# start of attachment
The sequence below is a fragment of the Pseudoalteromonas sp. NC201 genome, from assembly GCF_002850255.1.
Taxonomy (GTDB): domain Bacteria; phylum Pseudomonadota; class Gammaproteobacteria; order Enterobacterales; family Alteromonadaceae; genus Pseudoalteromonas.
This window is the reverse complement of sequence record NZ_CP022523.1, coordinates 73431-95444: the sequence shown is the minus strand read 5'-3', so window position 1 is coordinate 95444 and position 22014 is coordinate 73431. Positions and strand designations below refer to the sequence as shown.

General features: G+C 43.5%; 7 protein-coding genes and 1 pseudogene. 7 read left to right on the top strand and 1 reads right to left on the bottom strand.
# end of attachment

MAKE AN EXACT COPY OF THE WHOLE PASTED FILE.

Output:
The sequence below is a fragment of the Pseudoalteromonas sp. NC201 genome, from assembly GCF_002850255.1.
Taxonomy (GTDB): domain Bacteria; phylum Pseudomonadota; class Gammaproteobacteria; order Enterobacterales; family Alteromonadaceae; genus Pseudoalteromonas.
This window is the reverse complement of sequence record NZ_CP022523.1, coordinates 73431-95444: the sequence shown is the minus strand read 5'-3', so window position 1 is coordinate 95444 and position 22014 is coordinate 73431. Positions and strand designations below refer to the sequence as shown.

General features: G+C 43.5%; 7 protein-coding genes and 1 pseudogene. 7 read left to right on the top strand and 1 reads right to left on the bottom strand.